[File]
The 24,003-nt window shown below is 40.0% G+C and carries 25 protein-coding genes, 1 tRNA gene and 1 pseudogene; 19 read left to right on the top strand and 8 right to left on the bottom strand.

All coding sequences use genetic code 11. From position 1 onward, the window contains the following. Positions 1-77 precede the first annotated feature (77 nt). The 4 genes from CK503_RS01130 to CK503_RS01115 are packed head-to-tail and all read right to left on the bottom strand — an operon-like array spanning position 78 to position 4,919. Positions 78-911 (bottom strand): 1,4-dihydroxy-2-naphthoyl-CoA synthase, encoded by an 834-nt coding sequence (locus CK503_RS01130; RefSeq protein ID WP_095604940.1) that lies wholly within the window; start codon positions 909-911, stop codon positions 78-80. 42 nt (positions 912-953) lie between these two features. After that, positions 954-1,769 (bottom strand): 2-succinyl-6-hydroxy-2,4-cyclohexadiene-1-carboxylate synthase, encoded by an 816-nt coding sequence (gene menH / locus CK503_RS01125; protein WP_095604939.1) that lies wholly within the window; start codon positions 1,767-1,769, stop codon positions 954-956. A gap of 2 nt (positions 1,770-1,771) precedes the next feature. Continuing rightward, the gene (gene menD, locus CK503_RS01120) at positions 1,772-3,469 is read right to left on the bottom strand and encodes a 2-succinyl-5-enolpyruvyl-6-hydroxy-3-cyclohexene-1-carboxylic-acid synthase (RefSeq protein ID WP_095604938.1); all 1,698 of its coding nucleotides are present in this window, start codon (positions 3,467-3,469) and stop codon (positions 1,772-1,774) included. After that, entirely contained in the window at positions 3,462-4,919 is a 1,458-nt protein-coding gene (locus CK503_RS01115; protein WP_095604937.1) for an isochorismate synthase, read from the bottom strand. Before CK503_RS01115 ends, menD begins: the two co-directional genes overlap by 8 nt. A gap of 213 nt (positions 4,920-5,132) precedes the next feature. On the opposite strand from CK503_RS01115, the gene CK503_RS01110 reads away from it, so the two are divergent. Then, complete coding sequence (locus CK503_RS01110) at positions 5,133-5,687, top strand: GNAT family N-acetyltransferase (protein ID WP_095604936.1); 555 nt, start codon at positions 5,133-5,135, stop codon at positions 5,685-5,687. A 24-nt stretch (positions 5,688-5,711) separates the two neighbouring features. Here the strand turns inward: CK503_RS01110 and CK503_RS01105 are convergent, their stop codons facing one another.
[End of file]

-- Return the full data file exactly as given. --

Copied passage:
The 24,003-nt window shown below is 40.0% G+C and carries 25 protein-coding genes, 1 tRNA gene and 1 pseudogene; 19 read left to right on the top strand and 8 right to left on the bottom strand.

All coding sequences use genetic code 11. From position 1 onward, the window contains the following. Positions 1-77 precede the first annotated feature (77 nt). The 4 genes from CK503_RS01130 to CK503_RS01115 are packed head-to-tail and all read right to left on the bottom strand — an operon-like array spanning position 78 to position 4,919. Positions 78-911 (bottom strand): 1,4-dihydroxy-2-naphthoyl-CoA synthase, encoded by an 834-nt coding sequence (locus CK503_RS01130; RefSeq protein ID WP_095604940.1) that lies wholly within the window; start codon positions 909-911, stop codon positions 78-80. 42 nt (positions 912-953) lie between these two features. After that, positions 954-1,769 (bottom strand): 2-succinyl-6-hydroxy-2,4-cyclohexadiene-1-carboxylate synthase, encoded by an 816-nt coding sequence (gene menH / locus CK503_RS01125; protein WP_095604939.1) that lies wholly within the window; start codon positions 1,767-1,769, stop codon positions 954-956. A gap of 2 nt (positions 1,770-1,771) precedes the next feature. Continuing rightward, the gene (gene menD, locus CK503_RS01120) at positions 1,772-3,469 is read right to left on the bottom strand and encodes a 2-succinyl-5-enolpyruvyl-6-hydroxy-3-cyclohexene-1-carboxylic-acid synthase (RefSeq protein ID WP_095604938.1); all 1,698 of its coding nucleotides are present in this window, start codon (positions 3,467-3,469) and stop codon (positions 1,772-1,774) included. After that, entirely contained in the window at positions 3,462-4,919 is a 1,458-nt protein-coding gene (locus CK503_RS01115; protein WP_095604937.1) for an isochorismate synthase, read from the bottom strand. Before CK503_RS01115 ends, menD begins: the two co-directional genes overlap by 8 nt. A gap of 213 nt (positions 4,920-5,132) precedes the next feature. On the opposite strand from CK503_RS01115, the gene CK503_RS01110 reads away from it, so the two are divergent. Then, complete coding sequence (locus CK503_RS01110) at positions 5,133-5,687, top strand: GNAT family N-acetyltransferase (protein ID WP_095604936.1); 555 nt, start codon at positions 5,133-5,135, stop codon at positions 5,685-5,687. A 24-nt stretch (positions 5,688-5,711) separates the two neighbouring features. Here the strand turns inward: CK503_RS01110 and CK503_RS01105 are convergent, their stop codons facing one another.